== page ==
BERLIN -- With hopes of securing legal peace and moral closure after more than half a century, U.S. and European officials Monday signed into being a $5 billion fund to compensate more than 1 million survivors of Nazi enslavement and forced labor.
The final step in creating what is likely to be the last major program to rectify the crimes of the Third Reich is expected to ensure that payments of as much as $7,500 each begin reaching the aging victims before Christmas.
The fund is designed to supplant class-action lawsuits filed on behalf of U.S. victims, and it has been hailed by negotiators as the best and broadest means of providing some belated justice to those made to toil for the Nazi regime.
''This adds a new dimension to Germany's collective and continuing acceptance of responsibility for Nazi wrongs, shouldering an obligation never matched by any other nation in history,'' declared the chief U.S. negotiator, Deputy Treasury Secretary Stuart E. Eizenstat.
Most of the estimated 240,000 surviving slave laborers are Jews who were culled from concentration camps and sent to German factory and construction sites to be worked to death. But 750,000 to 1 million forced laborers from Central and Eastern Europe will also be eligible for compensation. They have never previously been acknowledged by the postwar German government in the $60 billion it has already paid in reparations.
During nearly two years of negotiations, drafters settled on a definition of slave labor as that which was intended to work the victim to death, while forced laborers were usually considered industrial ''assets'' and provided with better conditions, Eizenstat said.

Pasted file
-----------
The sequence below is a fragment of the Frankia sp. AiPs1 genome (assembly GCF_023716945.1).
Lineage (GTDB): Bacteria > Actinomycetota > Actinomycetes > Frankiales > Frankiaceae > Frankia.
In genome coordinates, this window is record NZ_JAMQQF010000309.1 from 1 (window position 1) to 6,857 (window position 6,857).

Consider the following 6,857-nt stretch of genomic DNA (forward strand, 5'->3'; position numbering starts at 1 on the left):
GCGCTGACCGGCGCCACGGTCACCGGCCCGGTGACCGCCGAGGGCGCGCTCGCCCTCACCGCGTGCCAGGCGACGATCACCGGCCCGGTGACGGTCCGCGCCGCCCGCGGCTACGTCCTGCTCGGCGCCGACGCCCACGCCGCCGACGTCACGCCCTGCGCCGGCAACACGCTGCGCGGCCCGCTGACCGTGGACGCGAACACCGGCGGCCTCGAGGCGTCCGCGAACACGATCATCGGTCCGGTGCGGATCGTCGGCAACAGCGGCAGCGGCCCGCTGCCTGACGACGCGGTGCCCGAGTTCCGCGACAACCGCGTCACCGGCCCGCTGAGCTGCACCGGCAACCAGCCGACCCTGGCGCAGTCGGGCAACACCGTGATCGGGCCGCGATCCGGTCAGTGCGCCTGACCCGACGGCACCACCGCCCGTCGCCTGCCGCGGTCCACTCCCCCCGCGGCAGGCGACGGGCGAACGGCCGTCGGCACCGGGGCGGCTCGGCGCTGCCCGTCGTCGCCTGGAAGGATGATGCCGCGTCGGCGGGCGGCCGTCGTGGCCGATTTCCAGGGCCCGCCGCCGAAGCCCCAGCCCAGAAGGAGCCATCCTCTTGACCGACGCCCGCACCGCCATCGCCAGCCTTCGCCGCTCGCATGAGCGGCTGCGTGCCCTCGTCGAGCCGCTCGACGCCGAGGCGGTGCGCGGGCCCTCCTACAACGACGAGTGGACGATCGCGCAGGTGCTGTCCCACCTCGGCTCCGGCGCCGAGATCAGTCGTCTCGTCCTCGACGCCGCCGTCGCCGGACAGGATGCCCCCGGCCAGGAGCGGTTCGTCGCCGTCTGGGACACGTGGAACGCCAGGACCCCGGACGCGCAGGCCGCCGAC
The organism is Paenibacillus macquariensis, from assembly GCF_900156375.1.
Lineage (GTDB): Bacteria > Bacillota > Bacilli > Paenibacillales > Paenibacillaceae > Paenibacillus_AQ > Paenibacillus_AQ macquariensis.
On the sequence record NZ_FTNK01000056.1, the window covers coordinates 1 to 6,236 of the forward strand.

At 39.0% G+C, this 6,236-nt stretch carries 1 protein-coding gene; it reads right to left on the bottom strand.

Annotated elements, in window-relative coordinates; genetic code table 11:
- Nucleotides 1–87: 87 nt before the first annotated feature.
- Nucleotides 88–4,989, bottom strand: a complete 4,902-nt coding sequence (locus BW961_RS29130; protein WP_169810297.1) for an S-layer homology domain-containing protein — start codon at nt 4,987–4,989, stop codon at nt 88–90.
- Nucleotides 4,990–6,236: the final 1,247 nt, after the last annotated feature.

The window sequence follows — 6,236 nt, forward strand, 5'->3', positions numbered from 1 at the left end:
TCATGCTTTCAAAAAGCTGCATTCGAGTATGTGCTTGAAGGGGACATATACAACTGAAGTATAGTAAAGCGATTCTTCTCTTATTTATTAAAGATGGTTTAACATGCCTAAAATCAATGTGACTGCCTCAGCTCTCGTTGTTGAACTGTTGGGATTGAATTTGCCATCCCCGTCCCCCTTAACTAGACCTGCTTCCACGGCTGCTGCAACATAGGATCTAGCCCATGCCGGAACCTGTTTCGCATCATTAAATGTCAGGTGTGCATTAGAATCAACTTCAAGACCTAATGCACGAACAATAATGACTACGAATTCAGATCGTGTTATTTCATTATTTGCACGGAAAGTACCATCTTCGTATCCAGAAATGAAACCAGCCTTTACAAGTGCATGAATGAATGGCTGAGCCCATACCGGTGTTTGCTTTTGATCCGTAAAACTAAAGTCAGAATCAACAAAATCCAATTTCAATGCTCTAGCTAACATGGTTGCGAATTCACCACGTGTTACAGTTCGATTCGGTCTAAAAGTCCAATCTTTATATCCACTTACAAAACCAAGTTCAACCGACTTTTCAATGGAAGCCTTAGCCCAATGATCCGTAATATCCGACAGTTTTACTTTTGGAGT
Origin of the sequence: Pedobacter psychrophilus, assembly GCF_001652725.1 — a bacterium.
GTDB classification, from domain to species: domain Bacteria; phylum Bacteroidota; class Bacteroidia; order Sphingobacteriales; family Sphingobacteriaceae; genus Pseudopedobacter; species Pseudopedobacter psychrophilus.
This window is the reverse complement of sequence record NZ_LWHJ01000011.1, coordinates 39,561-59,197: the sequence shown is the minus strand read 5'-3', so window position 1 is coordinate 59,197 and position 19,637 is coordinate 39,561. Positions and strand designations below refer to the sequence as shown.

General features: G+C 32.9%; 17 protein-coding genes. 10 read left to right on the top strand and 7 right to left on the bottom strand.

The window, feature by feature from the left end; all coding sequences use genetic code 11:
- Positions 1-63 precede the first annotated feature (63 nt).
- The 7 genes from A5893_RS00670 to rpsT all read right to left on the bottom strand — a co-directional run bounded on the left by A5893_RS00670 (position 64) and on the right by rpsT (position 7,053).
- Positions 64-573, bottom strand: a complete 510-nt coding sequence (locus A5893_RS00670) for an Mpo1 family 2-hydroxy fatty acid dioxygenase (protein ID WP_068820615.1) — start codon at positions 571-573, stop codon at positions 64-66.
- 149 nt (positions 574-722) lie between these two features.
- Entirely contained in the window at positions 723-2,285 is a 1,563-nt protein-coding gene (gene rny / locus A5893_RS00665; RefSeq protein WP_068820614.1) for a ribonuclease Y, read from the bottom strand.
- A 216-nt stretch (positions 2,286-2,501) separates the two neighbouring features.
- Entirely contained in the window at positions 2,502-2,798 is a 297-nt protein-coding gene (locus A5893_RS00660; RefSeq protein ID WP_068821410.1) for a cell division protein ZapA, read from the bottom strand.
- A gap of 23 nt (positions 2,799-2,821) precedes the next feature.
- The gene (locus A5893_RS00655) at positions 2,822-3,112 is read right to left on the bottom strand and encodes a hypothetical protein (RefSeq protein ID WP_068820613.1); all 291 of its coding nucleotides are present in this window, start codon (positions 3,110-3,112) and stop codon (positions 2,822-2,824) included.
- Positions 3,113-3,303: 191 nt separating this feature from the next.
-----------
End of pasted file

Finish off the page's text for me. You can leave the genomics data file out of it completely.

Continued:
''One of the most important achievements of our negotiations is to provide belated recognition and payments to the double victims of the 20th century's worst evils -- Nazism and communism,'' Eizenstat said. After World War II, most of the forced-labor survivors lived for decades under communism in their homelands.
Eizenstat estimated that 80 percent of the compensation money will go to non-Jewish victims.
''With this agreement we close the last open chapter of the Nazi past,'' proclaimed German Chancellor Gerhard Schroeder, who was praised by the foreign participants as the catalyst for the fund's creation. The chancellor, who has been in office less than two years, also appealed to German industries to contribute to ''this long-overdue humanitarian gesture.''
Berlin's federal government has already pledged its half of the $5 billion Remembrance, Responsibility and Future Fund, as the program is called. Despite promised contributions from 3,127 German companies, the industrial share is still more than $900 million short.
Germany's special envoy to the talks, Otto Lambsdorff, assured the victims' representatives that the fund's coffers will be full by the time the first payments are ready. He confidently predicted that will be before Christmas.
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